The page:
Aboriginal justice advocates have expressed their devastation following a third Indigenous death in custody in a week and suggested the Australian prime minister urgently meet with bereaved families to progress reforms.
Aboriginal and Torres Strait Islander Legal Services (Atsils) representatives from across the country, who met on Thursday, said they were “horrified and deeply upset”.
“We are extremely concerned that while our people continue to die in custody at alarming rates, federal, state and territory governments have had the answers to end this injustice for 30 years but have chosen not to act,” they said in a statement.
“Our people have marched, we have raised our voices, we have participated in inquiry after inquiry, we have shared our stories and developed solutions. Yet governments are standing by while Aboriginal and Torres Strait Islander people are dying under their watch, in their prisons, police cells and during police pursuits.”
Victorian Greens senator Lidia Thorpe described the justice system as “deeply racist” following news that an Aboriginal man died in Victoria’s Ravenhall Correctional Centre on Sunday 7 March.
In New South Wales, a man in his 30s and a woman in her 50s also died in custody in the past week, but their deaths were only revealed under questioning during a state parliamentary hearing two days ago.
“This is relentless and traumatising for our people,” Thorpe said. “The system is broken. Thirty years on since the royal commission, how is it possible that our people are still dying in custody and not a single person or institution has been held to account? When will we have peace?”
Thorpe said the prime minister, Scott Morrison, was refusing to meet with grieving families to explain how the deaths were possible. “That’s how little this government cares about anyone except themselves.”
The Victorian man’s death was reported to the coroner. Corrections Victoria said his family had been notified and a smoking ceremony arranged.
“We recognise that all deaths in custody have impacts on family members, friends, corrections staff and the Aboriginal community and we’re working to ensure they are provided with the support they need,” Corrections Victoria said in a statement.
First Peoples’ Assembly of Victoria co-chair Geraldine Atkinson said the solution to preventing deaths in custody had been known since the 1991 royal commission.
“For 30 years, governments have failed to act on these recommendations – inaction that has cost the lives of over 450 Aboriginal and Torres Strait Islander people,” Atkinson, a Bangerang and Wiradjuri woman, said.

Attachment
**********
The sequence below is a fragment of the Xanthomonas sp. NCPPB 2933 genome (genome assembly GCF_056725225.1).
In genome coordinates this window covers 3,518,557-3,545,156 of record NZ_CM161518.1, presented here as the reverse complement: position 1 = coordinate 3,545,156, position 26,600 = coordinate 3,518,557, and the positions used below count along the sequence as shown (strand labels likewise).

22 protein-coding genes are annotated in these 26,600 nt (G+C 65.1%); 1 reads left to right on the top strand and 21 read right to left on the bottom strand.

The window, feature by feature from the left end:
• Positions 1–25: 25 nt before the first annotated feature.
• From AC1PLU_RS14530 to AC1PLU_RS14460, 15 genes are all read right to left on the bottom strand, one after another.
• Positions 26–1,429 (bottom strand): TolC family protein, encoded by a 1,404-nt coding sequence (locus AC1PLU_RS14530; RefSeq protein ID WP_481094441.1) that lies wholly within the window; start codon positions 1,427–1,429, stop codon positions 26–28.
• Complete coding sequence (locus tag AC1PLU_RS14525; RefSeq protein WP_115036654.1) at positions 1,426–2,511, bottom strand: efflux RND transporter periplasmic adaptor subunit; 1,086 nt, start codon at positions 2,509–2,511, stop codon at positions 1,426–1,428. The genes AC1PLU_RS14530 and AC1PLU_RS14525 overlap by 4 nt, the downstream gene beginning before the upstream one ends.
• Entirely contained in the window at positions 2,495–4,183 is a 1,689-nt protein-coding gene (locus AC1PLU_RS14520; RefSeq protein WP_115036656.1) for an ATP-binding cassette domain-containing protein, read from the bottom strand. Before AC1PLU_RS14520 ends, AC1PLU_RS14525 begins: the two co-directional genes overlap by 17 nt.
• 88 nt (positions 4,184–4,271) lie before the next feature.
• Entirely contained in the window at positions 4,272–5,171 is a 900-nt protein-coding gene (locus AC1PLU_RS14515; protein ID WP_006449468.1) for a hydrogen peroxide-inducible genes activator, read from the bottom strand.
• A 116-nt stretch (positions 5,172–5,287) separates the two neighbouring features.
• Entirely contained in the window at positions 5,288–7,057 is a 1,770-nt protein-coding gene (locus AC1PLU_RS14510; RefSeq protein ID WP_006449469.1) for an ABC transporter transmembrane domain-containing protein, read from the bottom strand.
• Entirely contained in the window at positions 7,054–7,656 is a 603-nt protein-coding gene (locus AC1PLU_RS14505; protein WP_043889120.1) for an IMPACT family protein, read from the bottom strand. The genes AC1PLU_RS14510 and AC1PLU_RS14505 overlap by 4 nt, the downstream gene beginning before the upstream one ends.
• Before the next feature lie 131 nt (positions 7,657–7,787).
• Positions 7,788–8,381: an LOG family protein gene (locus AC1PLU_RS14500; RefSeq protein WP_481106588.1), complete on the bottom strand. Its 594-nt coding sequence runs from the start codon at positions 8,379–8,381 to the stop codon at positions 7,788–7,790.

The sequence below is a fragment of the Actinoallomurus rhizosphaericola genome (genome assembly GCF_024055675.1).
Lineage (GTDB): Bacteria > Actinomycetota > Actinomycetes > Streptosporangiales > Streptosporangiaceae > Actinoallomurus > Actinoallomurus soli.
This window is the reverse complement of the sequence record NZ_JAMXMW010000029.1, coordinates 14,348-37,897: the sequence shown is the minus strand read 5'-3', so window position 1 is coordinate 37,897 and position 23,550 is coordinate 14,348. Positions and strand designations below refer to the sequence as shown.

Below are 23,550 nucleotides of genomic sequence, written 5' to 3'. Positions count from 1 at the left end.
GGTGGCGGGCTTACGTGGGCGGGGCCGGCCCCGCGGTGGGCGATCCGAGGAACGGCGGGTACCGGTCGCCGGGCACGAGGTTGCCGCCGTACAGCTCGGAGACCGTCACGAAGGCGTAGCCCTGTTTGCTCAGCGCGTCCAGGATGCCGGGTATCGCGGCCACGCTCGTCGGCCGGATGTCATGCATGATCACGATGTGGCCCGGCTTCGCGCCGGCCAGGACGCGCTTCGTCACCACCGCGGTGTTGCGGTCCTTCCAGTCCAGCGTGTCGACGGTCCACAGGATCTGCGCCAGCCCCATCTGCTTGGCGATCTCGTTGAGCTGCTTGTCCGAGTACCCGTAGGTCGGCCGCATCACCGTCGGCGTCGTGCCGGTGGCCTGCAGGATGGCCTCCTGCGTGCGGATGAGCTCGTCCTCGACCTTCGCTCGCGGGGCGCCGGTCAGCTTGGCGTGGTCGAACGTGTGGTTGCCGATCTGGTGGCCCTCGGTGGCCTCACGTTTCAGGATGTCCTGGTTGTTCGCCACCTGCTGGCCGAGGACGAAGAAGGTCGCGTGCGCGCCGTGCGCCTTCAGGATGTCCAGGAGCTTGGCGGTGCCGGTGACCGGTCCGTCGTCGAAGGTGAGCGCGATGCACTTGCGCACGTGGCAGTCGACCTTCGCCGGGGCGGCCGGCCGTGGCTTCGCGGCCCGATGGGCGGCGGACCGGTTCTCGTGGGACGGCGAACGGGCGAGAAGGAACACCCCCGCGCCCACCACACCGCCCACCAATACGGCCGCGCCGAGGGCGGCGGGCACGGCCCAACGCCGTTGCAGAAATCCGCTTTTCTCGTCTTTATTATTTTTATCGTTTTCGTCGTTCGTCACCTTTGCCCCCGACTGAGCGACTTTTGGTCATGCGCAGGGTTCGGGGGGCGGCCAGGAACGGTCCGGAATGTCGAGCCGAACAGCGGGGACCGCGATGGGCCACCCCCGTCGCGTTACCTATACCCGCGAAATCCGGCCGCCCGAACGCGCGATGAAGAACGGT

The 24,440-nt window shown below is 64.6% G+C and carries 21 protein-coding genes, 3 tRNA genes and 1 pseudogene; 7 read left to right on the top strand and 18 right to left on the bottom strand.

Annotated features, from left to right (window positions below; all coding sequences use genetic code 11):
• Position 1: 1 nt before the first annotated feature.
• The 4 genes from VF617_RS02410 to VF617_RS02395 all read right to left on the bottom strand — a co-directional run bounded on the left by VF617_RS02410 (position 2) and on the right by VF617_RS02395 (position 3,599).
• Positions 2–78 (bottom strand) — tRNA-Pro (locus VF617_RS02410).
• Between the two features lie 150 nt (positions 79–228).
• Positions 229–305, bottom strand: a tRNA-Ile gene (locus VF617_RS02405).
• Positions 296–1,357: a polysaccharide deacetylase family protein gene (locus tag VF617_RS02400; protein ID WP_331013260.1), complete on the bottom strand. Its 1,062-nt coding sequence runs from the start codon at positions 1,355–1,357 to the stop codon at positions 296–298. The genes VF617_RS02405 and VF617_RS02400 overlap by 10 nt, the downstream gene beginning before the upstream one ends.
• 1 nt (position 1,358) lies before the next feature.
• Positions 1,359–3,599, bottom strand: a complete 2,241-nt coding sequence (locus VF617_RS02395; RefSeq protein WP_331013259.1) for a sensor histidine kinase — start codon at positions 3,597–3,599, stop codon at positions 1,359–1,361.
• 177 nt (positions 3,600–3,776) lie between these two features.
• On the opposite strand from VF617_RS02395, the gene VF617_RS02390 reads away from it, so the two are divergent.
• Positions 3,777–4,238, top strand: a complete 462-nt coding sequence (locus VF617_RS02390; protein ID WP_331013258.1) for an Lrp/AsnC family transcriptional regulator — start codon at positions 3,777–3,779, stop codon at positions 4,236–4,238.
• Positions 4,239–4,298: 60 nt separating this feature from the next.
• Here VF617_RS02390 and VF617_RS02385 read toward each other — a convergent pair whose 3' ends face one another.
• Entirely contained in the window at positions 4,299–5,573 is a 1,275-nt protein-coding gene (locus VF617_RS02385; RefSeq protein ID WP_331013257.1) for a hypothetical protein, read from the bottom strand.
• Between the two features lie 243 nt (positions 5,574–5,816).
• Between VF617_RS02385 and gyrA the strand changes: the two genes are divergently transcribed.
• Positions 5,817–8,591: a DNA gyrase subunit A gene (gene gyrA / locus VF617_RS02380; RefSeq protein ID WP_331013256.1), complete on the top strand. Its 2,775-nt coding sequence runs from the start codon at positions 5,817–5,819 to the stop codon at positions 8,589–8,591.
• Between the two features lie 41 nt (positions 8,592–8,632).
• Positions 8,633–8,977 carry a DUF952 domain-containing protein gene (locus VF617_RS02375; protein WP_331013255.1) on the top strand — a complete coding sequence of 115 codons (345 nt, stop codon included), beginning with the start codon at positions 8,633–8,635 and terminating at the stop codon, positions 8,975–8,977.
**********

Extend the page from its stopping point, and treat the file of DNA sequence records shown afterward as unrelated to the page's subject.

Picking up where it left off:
“In Victoria, Aboriginal people are imprisoned at rates 12 times higher than the rest of the population. We are dying 10 years younger. This system is killing our people and it has to stop.”
News of the Victoria death came on Thursday as the findings of the inquest into the death of 36-year-old Anaiwan-Dunghutti man Nathan Reynolds were released in Sydney.
Reynolds, who died on the floor of prison having an asthma attack in 2018, was deprived of “at least some chance” of surviving by the “confused, uncoordinated and unreasonably delayed” response to his emergency by prison guards and health staff, the NSW coroner said.
“These failures were due both to numerous system deficiencies and to individual errors of judgement,” Elizabeth Ryan said.
She said it took more than 11 minutes for correctional officers to reach his side, 13 minutes for a nurse to be summoned, 22 minutes before a nurse arrived at his side and 47 minutes before ambulance paramedics attended him.
Outside the court, Reynolds’ family expressed their solidarity with the families of the three people who had died in custody in the past week.
“People should not die in prisons away from their loved ones,” Makayla Reynolds said. “Last week another two people died in NSW prisons. This morning we were advised of another death in Victoria. Our thoughts and support go to their families. No family should ever have to go through this.”
The two prison deaths in NSW only came to light when a bureaucrat was questioned in a parliamentary hearing by Greens MP David Shoebridge.
It was “not appropriate” to advise the public of deaths without any detail and “cause a lot of anger, a lot of angst and a lot of grief”, the Corrective Services NSW commissioner, Peter Severin, said Tuesday.
But the NSW Aboriginal Legal Service disagreed. “The NSW government has an obligation to let people know things that are in the public interest, and this includes when there has been a death in their care,” its chief executive, Karly Warner, said.
The hearing on Tuesday was also told hanging points were still present in Tamworth correctional centre despite a coronial recommendation to remove them after the 2017 death in custody of Tane Chatfield.
“It is well past time for real accountability,” Warner said. “The NSW government, including Corrective Services and police, must operate with transparency and be answerable to families and the public.”